Providing Choice:  I typically work pretty hard to make sure the students have a choice in their activities most of the time.  However, my little ones are 7, and most of them can't handle too much choice.  For this age level, limiting choices is necessary, and some need more limitations than others.  Of course, there are certain "have tos" that none of us have any choice about.  That's just part of life!

Nurturing Community:  I think most teachers strive to have a sense of community in their classrooms.  This is so important for so many things, through the day and through the year.  The community has to get to know one another and learn to feel comfortable and safe with one another.  So much of learning is social, and children need to know they are safe with their community (Those are important parts of brain based learning!)

Creating a Sense of Urgency: This one is also connected to what I've learned about the brain.  The brain needs to connect to a purpose for learning, or it won't learn.  (Maybe that's why I can never remember types of cars or golf terminology, I see no purpose to that information!)  

Building Stamina:  This is something my class from this year struggled with.  We had talks about stamina, and we practiced developing stamina in reading and writing, as well as mathematics.  We even had "Reading Stamina" as an Olympic event during our "End of the Year Academic Olympics"!  I suspect this will be a challenge for some, and I'm anxious to see what it looks like with Daily 5!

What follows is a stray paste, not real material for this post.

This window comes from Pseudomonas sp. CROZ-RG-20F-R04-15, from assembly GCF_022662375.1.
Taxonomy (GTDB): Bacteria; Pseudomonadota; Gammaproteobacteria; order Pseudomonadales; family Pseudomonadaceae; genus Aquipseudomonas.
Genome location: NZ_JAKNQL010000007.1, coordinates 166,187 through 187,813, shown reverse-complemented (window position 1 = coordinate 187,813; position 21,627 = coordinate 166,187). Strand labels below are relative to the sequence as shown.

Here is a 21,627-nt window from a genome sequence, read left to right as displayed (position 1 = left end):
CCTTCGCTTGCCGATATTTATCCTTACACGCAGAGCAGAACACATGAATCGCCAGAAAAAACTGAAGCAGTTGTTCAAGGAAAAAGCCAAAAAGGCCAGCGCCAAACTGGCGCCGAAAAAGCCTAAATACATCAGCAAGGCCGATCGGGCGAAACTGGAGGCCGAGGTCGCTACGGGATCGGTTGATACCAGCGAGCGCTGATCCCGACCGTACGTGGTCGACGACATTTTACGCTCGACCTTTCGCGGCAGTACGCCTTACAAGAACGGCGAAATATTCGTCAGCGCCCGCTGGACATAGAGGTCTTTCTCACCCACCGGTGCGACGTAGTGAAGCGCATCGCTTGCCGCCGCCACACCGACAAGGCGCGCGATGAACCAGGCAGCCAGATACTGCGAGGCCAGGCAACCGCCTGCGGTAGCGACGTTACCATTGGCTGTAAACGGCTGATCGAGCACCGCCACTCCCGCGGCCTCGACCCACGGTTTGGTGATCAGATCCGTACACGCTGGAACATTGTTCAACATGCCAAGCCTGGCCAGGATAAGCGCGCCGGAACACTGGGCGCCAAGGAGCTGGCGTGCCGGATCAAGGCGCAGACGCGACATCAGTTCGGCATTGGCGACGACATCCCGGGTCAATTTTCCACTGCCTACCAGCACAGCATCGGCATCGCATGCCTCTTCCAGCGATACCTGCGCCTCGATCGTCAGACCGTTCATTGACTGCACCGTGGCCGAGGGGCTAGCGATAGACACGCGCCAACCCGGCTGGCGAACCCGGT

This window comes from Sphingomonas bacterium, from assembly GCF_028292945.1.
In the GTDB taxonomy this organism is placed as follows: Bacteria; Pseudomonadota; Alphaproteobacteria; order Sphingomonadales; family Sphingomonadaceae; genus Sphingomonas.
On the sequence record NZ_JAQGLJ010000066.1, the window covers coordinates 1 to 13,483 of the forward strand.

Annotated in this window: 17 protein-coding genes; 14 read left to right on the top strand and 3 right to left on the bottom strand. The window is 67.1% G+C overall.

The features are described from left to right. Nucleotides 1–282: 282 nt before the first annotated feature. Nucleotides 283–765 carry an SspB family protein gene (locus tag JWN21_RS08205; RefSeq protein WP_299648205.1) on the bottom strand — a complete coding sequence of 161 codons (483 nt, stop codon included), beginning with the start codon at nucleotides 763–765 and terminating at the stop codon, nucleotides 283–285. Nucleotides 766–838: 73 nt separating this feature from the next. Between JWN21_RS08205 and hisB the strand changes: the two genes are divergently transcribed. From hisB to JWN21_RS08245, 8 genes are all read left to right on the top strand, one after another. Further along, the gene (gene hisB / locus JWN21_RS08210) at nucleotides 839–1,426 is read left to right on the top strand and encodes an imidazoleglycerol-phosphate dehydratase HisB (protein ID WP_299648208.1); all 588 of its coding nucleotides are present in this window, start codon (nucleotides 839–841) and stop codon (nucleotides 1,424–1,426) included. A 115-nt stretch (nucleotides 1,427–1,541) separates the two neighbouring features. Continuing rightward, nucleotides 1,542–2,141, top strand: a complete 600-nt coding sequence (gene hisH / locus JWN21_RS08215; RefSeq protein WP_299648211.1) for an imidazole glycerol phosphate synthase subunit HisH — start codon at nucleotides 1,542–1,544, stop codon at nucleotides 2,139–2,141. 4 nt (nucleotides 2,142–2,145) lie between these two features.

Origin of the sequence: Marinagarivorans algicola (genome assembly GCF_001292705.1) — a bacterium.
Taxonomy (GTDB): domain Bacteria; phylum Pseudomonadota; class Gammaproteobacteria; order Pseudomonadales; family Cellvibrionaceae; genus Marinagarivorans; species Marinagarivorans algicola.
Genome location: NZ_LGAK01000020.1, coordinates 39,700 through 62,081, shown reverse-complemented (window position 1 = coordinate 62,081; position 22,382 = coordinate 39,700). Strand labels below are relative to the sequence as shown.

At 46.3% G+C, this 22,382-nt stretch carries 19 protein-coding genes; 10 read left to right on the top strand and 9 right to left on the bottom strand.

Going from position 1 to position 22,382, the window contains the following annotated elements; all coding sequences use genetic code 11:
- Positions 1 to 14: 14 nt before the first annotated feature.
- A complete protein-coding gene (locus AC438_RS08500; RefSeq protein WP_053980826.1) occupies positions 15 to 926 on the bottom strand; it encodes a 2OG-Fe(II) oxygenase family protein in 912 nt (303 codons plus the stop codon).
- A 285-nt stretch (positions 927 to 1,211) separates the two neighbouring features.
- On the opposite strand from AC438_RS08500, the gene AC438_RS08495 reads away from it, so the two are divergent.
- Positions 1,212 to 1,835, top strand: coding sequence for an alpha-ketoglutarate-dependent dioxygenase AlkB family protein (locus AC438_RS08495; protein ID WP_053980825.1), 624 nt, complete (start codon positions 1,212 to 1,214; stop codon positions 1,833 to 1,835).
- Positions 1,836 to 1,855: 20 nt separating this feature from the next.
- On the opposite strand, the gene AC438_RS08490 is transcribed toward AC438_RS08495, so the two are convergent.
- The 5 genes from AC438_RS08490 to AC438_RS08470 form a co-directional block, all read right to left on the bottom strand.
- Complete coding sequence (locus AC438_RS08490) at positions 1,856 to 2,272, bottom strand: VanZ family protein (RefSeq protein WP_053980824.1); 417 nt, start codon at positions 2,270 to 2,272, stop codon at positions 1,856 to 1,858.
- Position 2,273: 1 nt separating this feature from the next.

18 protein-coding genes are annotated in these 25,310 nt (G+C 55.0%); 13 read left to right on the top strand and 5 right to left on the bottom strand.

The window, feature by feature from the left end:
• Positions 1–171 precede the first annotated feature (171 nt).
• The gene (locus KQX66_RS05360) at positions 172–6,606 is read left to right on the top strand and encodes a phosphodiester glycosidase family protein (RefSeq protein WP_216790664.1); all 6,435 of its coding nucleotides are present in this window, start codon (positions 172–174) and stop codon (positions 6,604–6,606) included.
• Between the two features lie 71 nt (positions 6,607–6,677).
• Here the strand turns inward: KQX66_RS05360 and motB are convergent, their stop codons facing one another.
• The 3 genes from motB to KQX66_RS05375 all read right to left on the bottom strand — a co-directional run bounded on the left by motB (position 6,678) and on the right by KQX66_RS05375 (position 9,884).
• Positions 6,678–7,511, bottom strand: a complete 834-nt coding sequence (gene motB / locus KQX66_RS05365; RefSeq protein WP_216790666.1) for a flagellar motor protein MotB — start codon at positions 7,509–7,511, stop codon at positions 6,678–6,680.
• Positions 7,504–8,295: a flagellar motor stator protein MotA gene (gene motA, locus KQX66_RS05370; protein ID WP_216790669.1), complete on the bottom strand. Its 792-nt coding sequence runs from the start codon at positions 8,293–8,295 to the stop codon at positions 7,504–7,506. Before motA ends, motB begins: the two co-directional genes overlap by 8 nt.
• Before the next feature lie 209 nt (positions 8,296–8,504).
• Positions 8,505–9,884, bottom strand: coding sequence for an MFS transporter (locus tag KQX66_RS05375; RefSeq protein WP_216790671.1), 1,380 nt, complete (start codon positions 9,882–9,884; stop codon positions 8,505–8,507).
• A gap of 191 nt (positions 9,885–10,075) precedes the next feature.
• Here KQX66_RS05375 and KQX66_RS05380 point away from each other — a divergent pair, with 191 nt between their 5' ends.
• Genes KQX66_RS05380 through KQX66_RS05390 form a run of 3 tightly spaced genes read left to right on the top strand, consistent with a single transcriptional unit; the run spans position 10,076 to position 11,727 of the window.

Staying Out of Students' Way:  For some students, this is easy.  For others, it's very challenging.  I think, in part, it's challenging because the students don't want to be left on their own, and have developed a dependency on the adults in their lives.  This is a tough habit to break for those children, and we'll have to take it slow.  I don't "let go" without easing them in, but eventually I have to let go and allow the children to be independent learners.

These "core foundations" of the sisters seem to be pretty much a "core foundation" for classroom learning in general.  I suspect if we have these in place, all the subjects we teach have a chance at being successful!  

I apologize for being a little late getting on this bandwagon for the Chapter 2 linky, but sometimes life gets busy!  I promise I'll be more prompt for Chapter 3!


Tuesday, June 26, 2012

Turn the Music Up!

I'm a sucker for a linky party, and I found one for music, another one of my passions!

Amanda over at Teaching Madness is having a music linky party, so I just had to join in!

I play a lot of music for a lot of reasons.  Sometimes I play "fun music", just to lift the spirits of my students.  I find I need to do this a lot in the morning, since they come into the classroom sleepy.  Fun music usually brings smiles to their faces, and that's a great way to start the day, isn't it?

I have loads of collections of Party Music just for this purpose.  I don't yet have this one, but it's looking good to add it to my collection! 

I also like to play quieter music, for those other times when they really need to concentrate on their work.  I bought this CD years ago, and I play it often.  Sometimes I even play it when the kids are gone, during my planning time.  It really helps.  This company has several others along the same lines, including Music for Productivity (Which I have, and love!). Music for Learning (which I want!), and Music for Thinking (which I also want!)